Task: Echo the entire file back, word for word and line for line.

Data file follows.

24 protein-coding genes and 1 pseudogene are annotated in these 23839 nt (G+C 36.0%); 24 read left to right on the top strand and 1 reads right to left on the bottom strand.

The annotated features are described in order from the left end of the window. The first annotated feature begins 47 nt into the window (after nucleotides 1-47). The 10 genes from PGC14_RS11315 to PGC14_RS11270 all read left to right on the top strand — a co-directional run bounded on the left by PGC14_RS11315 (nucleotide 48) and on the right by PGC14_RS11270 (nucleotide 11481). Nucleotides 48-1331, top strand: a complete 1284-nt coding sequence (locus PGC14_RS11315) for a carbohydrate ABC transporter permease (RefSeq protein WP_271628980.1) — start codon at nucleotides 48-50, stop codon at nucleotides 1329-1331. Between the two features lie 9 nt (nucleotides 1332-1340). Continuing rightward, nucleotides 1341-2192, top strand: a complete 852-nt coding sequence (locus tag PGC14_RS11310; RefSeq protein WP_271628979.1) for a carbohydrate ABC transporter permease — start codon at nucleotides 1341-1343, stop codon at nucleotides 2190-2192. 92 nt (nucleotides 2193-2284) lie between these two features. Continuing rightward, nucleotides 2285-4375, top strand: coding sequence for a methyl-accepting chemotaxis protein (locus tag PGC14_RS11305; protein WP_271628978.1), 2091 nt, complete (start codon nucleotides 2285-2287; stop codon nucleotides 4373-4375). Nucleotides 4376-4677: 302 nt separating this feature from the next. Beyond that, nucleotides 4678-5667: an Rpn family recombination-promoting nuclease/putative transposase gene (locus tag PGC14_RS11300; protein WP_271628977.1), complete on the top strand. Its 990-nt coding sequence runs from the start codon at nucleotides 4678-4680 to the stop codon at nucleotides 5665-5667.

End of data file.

24 protein-coding genes and 1 pseudogene are annotated in these 23839 nt (G+C 36.0%); 24 read left to right on the top strand and 1 reads right to left on the bottom strand.

The annotated features are described in order from the left end of the window. The first annotated feature begins 47 nt into the window (after nucleotides 1-47). The 10 genes from PGC14_RS11315 to PGC14_RS11270 all read left to right on the top strand — a co-directional run bounded on the left by PGC14_RS11315 (nucleotide 48) and on the right by PGC14_RS11270 (nucleotide 11481). Nucleotides 48-1331, top strand: a complete 1284-nt coding sequence (locus PGC14_RS11315) for a carbohydrate ABC transporter permease (RefSeq protein WP_271628980.1) — start codon at nucleotides 48-50, stop codon at nucleotides 1329-1331. Between the two features lie 9 nt (nucleotides 1332-1340). Continuing rightward, nucleotides 1341-2192, top strand: a complete 852-nt coding sequence (locus tag PGC14_RS11310; RefSeq protein WP_271628979.1) for a carbohydrate ABC transporter permease — start codon at nucleotides 1341-1343, stop codon at nucleotides 2190-2192. 92 nt (nucleotides 2193-2284) lie between these two features. Continuing rightward, nucleotides 2285-4375, top strand: coding sequence for a methyl-accepting chemotaxis protein (locus tag PGC14_RS11305; protein WP_271628978.1), 2091 nt, complete (start codon nucleotides 2285-2287; stop codon nucleotides 4373-4375). Nucleotides 4376-4677: 302 nt separating this feature from the next. Beyond that, nucleotides 4678-5667: an Rpn family recombination-promoting nuclease/putative transposase gene (locus tag PGC14_RS11300; protein WP_271628977.1), complete on the top strand. Its 990-nt coding sequence runs from the start codon at nucleotides 4678-4680 to the stop codon at nucleotides 5665-5667.